Life Science Patent Practice: A Comparison Between Brazil and the United States

Montaury Pimenta, Machado & Vieira de Mello Brazil

The Brazilian Patent and Trademark Office (BRPTO) has, in recent years, improved in terms of providing clear and detailed guidelines for examination of patent applications in the Life Sciences. ln parallel, and in light of a significant effort to tackle a pre-existing exam­ination backlog, the timeframe for substantive examination has decreased considerably. However, Brazil still has certain unique rules when it comes to life sciences patent practice, which sometimes renders prosecution in the country a challenge for foreign applicants, such as those from the United States.

As discussed further in this article, the relevant patent law in the United States is generally viewed as being more flexible than Brazil's. Accordingly, the objective of this chapter is to provide a comparison between the patent practice in both countries, particularly considering important life sciences issues, namely new medical uses, and antibodies.

New medical uses


New medical uses generally refer to patent claims that focus on novel, non-obvious uses of a known compound. ln Brazil, new medical uses have been a controversial issue in view of strict rules adopted by the BRPTO. Non-exhaustive examples of restrictions imposed on claims related to new medical uses that differ from many countries are as follows:

1) Features related to the use of the compound, such as dosage, administration/ application form, dosage interval, and/or group of patients do no/ impart novelty to the known use of the compound1.

Given that many new medical use inventions are based on the above-mentioned features, the non-acceptance thereof needs to be carefully considered when drafting a claim sei for entry into the Brazilian national phase.

Another important limitation imposed by the BRPTO is as follows:

2) "ln vitro" test results may show evidence of the new therapeutic use; however. they are often not confirmed "in vivo" due to pharmacokinetic aspects, among others related to the behavior of the drug within the organism. Thus, it is not always possible to extrapolate the results of "in vitro" tests for an actual therapeutic application, unless additional complementary information be presented proving this equivalence. ln case of studies performed in animals, the models adopted should present the possibility of extrapolation for humans or animals to be treated2.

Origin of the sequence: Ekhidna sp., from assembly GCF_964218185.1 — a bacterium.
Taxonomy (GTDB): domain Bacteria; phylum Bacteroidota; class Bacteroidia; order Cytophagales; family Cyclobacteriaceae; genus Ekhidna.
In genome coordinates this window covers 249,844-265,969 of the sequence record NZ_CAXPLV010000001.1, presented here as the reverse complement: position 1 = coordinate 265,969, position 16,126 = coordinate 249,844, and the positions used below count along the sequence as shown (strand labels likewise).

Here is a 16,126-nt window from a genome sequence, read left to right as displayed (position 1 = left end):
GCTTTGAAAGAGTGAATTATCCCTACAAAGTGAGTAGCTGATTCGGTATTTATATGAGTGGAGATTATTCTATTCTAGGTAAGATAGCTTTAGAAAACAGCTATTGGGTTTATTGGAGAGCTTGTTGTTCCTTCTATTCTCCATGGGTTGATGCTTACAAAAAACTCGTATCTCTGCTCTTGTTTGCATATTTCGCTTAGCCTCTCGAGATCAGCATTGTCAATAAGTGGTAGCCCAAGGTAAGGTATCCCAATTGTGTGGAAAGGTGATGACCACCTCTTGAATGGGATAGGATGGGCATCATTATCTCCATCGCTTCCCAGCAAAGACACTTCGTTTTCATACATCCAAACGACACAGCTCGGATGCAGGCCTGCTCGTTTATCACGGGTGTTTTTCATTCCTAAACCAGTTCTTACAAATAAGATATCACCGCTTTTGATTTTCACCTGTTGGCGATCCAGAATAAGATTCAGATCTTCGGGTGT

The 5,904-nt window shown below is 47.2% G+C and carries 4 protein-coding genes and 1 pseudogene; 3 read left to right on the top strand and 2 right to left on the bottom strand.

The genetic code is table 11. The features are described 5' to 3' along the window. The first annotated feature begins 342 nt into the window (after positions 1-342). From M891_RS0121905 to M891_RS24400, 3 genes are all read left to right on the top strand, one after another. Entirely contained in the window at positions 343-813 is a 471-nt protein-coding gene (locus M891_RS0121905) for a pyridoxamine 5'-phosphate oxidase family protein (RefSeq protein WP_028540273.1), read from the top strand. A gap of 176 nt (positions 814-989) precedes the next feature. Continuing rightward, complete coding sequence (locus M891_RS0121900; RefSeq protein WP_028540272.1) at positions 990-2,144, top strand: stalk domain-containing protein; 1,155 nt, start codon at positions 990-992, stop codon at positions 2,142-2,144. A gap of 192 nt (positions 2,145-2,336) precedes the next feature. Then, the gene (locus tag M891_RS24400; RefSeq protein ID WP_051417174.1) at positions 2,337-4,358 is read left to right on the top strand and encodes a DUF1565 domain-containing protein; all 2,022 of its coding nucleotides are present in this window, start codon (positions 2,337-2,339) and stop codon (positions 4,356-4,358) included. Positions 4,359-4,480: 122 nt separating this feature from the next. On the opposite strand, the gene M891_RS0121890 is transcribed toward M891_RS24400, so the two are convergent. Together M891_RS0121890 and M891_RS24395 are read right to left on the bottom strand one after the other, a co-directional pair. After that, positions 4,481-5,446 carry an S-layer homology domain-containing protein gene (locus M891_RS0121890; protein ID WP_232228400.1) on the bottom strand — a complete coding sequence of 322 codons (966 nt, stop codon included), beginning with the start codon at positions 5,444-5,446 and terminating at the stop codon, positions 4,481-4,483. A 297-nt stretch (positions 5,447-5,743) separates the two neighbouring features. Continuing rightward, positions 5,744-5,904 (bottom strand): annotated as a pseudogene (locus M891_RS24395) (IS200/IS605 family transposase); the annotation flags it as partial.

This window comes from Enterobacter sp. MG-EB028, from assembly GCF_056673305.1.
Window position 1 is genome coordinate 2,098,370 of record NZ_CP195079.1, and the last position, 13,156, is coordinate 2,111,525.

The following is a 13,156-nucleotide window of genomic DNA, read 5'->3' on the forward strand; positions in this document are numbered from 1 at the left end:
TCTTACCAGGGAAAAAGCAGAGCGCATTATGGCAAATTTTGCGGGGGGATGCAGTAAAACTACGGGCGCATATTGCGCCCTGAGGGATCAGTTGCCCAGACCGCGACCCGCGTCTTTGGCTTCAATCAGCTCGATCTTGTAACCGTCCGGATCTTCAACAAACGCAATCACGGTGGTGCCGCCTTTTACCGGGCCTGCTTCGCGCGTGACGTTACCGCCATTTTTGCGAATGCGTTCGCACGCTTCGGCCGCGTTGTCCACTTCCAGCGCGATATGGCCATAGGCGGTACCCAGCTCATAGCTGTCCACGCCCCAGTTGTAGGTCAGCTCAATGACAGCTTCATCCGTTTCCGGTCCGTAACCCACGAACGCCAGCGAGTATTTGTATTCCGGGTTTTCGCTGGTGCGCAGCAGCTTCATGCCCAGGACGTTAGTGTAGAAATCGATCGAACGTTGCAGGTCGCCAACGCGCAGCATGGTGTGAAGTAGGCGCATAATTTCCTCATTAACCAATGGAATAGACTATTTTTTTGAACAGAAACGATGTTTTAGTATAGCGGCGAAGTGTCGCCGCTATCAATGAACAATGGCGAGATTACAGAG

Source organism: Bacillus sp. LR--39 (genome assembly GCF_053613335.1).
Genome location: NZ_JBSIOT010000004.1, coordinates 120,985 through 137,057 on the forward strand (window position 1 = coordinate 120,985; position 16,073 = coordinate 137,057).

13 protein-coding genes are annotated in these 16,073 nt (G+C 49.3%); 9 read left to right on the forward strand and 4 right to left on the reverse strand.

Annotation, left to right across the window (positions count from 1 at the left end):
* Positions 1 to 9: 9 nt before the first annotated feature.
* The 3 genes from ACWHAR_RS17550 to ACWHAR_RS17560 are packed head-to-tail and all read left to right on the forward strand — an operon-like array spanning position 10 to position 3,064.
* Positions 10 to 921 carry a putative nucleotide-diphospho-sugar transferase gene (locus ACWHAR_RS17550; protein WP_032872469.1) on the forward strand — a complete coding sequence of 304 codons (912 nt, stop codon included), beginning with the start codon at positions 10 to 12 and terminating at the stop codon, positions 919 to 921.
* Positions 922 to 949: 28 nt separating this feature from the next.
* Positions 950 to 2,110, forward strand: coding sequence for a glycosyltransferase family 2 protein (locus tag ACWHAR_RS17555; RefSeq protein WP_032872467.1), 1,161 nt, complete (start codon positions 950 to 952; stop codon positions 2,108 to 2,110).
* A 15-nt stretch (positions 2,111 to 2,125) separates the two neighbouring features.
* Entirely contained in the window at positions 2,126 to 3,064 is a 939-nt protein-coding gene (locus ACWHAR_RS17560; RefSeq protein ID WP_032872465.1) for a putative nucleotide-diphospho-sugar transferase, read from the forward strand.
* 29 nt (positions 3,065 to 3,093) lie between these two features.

Based on the above-recited restriction, it is almost mandatory to submit in vivo tests to prove the efficacy of new medical uses. However, this provision only applies to new medical uses, which raises a discussion on a distinct (and stricter) treatment to this specific subject matter as compared to other patentable matters for which there is no such rule.

A third important limitation imposed by the BRPTO follows:

3) The new use claims for preparing a medicament should specify the disease to be treated. New use claims referring to disorders, syndromes, symptoms, or any other generic terms, such as “gastro-intestinal disorders" or "respiratory syndromes”, will not be accepted because they render the subject matter to be protected undefined. New medical use claims that refer to the condition treated in terms of mechanism of action, such as for example, “use of compound X for the manufacture of a medicament for treating a disease by selective occupation of a serotonin receptor" or “use of compound X for the manufacture of a serotonin reuptake inhibitor medicament" will not be accepted as they do not define the disease in a clear and precise manner. Excerpts contained in the new medical use claims related to the therapeutic scheme and group of patients also do not define the use of a compound to prepare a medicament and, thus, are not accepted for rendering the subject matter undefined³.